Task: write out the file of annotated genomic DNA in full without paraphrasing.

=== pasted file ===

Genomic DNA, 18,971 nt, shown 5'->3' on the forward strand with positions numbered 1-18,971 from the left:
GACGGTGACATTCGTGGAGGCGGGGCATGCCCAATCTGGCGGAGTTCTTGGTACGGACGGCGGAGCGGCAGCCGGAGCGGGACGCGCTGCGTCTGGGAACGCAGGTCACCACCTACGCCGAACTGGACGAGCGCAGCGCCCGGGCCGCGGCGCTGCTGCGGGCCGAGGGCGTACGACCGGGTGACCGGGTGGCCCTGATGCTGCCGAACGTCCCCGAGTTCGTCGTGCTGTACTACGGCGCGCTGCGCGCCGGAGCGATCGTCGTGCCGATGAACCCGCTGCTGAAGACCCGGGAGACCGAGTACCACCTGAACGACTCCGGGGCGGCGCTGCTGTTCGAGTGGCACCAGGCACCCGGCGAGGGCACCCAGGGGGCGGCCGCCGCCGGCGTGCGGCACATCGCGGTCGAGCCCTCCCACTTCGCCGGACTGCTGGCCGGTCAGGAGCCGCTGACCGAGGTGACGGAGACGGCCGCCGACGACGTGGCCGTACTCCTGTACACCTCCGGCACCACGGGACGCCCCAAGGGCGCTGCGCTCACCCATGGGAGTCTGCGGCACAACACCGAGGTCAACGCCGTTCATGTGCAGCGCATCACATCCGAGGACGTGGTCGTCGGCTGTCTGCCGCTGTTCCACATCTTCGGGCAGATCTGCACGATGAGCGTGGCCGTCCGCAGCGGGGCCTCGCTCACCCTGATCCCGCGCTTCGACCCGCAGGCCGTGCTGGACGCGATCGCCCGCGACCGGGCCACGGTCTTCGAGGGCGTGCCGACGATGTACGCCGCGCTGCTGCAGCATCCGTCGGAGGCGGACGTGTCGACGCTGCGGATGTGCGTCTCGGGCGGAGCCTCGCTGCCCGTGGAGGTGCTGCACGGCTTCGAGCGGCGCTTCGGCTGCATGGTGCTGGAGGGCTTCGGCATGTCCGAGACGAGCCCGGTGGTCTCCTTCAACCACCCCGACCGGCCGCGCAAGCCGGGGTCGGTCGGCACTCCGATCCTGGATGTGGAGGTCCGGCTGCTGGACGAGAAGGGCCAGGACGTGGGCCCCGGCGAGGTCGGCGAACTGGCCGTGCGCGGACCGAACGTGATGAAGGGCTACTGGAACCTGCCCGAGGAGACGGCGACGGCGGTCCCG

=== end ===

Genomic DNA, 18,971 nt, shown 5'->3' on the forward strand with positions numbered 1-18,971 from the left:
GACGGTGACATTCGTGGAGGCGGGGCATGCCCAATCTGGCGGAGTTCTTGGTACGGACGGCGGAGCGGCAGCCGGAGCGGGACGCGCTGCGTCTGGGAACGCAGGTCACCACCTACGCCGAACTGGACGAGCGCAGCGCCCGGGCCGCGGCGCTGCTGCGGGCCGAGGGCGTACGACCGGGTGACCGGGTGGCCCTGATGCTGCCGAACGTCCCCGAGTTCGTCGTGCTGTACTACGGCGCGCTGCGCGCCGGAGCGATCGTCGTGCCGATGAACCCGCTGCTGAAGACCCGGGAGACCGAGTACCACCTGAACGACTCCGGGGCGGCGCTGCTGTTCGAGTGGCACCAGGCACCCGGCGAGGGCACCCAGGGGGCGGCCGCCGCCGGCGTGCGGCACATCGCGGTCGAGCCCTCCCACTTCGCCGGACTGCTGGCCGGTCAGGAGCCGCTGACCGAGGTGACGGAGACGGCCGCCGACGACGTGGCCGTACTCCTGTACACCTCCGGCACCACGGGACGCCCCAAGGGCGCTGCGCTCACCCATGGGAGTCTGCGGCACAACACCGAGGTCAACGCCGTTCATGTGCAGCGCATCACATCCGAGGACGTGGTCGTCGGCTGTCTGCCGCTGTTCCACATCTTCGGGCAGATCTGCACGATGAGCGTGGCCGTCCGCAGCGGGGCCTCGCTCACCCTGATCCCGCGCTTCGACCCGCAGGCCGTGCTGGACGCGATCGCCCGCGACCGGGCCACGGTCTTCGAGGGCGTGCCGACGATGTACGCCGCGCTGCTGCAGCATCCGTCGGAGGCGGACGTGTCGACGCTGCGGATGTGCGTCTCGGGCGGAGCCTCGCTGCCCGTGGAGGTGCTGCACGGCTTCGAGCGGCGCTTCGGCTGCATGGTGCTGGAGGGCTTCGGCATGTCCGAGACGAGCCCGGTGGTCTCCTTCAACCACCCCGACCGGCCGCGCAAGCCGGGGTCGGTCGGCACTCCGATCCTGGATGTGGAGGTCCGGCTGCTGGACGAGAAGGGCCAGGACGTGGGCCCCGGCGAGGTCGGCGAACTGGCCGTGCGCGGACCGAACGTGATGAAGGGCTACTGGAACCTGCCCGAGGAGACGGCGACGGCGGTCCCG